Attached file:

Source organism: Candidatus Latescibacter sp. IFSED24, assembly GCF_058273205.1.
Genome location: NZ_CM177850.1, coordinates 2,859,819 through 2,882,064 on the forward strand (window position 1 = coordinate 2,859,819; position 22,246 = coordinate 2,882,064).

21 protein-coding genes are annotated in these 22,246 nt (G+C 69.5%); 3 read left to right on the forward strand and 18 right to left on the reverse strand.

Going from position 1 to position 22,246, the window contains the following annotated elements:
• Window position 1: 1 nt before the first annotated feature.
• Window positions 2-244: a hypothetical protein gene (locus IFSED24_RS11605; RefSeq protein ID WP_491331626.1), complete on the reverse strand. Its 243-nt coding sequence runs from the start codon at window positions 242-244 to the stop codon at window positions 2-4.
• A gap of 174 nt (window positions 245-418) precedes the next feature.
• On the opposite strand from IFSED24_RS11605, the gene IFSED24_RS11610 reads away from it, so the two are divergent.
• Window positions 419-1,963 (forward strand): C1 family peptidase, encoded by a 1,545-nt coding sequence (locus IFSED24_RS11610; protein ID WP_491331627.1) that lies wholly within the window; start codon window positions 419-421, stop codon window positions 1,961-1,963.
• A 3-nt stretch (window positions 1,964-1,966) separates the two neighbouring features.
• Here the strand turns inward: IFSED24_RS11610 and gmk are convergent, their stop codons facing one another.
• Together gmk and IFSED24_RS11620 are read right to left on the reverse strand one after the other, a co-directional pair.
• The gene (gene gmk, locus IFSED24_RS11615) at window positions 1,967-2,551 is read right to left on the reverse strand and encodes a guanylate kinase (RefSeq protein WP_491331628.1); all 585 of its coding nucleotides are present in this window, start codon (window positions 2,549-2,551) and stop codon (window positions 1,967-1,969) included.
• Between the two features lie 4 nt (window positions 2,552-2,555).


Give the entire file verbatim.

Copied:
Source organism: Candidatus Latescibacter sp. IFSED24, assembly GCF_058273205.1.
Genome location: NZ_CM177850.1, coordinates 2,859,819 through 2,882,064 on the forward strand (window position 1 = coordinate 2,859,819; position 22,246 = coordinate 2,882,064).

21 protein-coding genes are annotated in these 22,246 nt (G+C 69.5%); 3 read left to right on the forward strand and 18 right to left on the reverse strand.

Going from position 1 to position 22,246, the window contains the following annotated elements:
• Window position 1: 1 nt before the first annotated feature.
• Window positions 2-244: a hypothetical protein gene (locus IFSED24_RS11605; RefSeq protein ID WP_491331626.1), complete on the reverse strand. Its 243-nt coding sequence runs from the start codon at window positions 242-244 to the stop codon at window positions 2-4.
• A gap of 174 nt (window positions 245-418) precedes the next feature.
• On the opposite strand from IFSED24_RS11605, the gene IFSED24_RS11610 reads away from it, so the two are divergent.
• Window positions 419-1,963 (forward strand): C1 family peptidase, encoded by a 1,545-nt coding sequence (locus IFSED24_RS11610; protein ID WP_491331627.1) that lies wholly within the window; start codon window positions 419-421, stop codon window positions 1,961-1,963.
• A 3-nt stretch (window positions 1,964-1,966) separates the two neighbouring features.
• Here the strand turns inward: IFSED24_RS11610 and gmk are convergent, their stop codons facing one another.
• Together gmk and IFSED24_RS11620 are read right to left on the reverse strand one after the other, a co-directional pair.
• The gene (gene gmk, locus IFSED24_RS11615) at window positions 1,967-2,551 is read right to left on the reverse strand and encodes a guanylate kinase (RefSeq protein WP_491331628.1); all 585 of its coding nucleotides are present in this window, start codon (window positions 2,549-2,551) and stop codon (window positions 1,967-1,969) included.
• Between the two features lie 4 nt (window positions 2,552-2,555).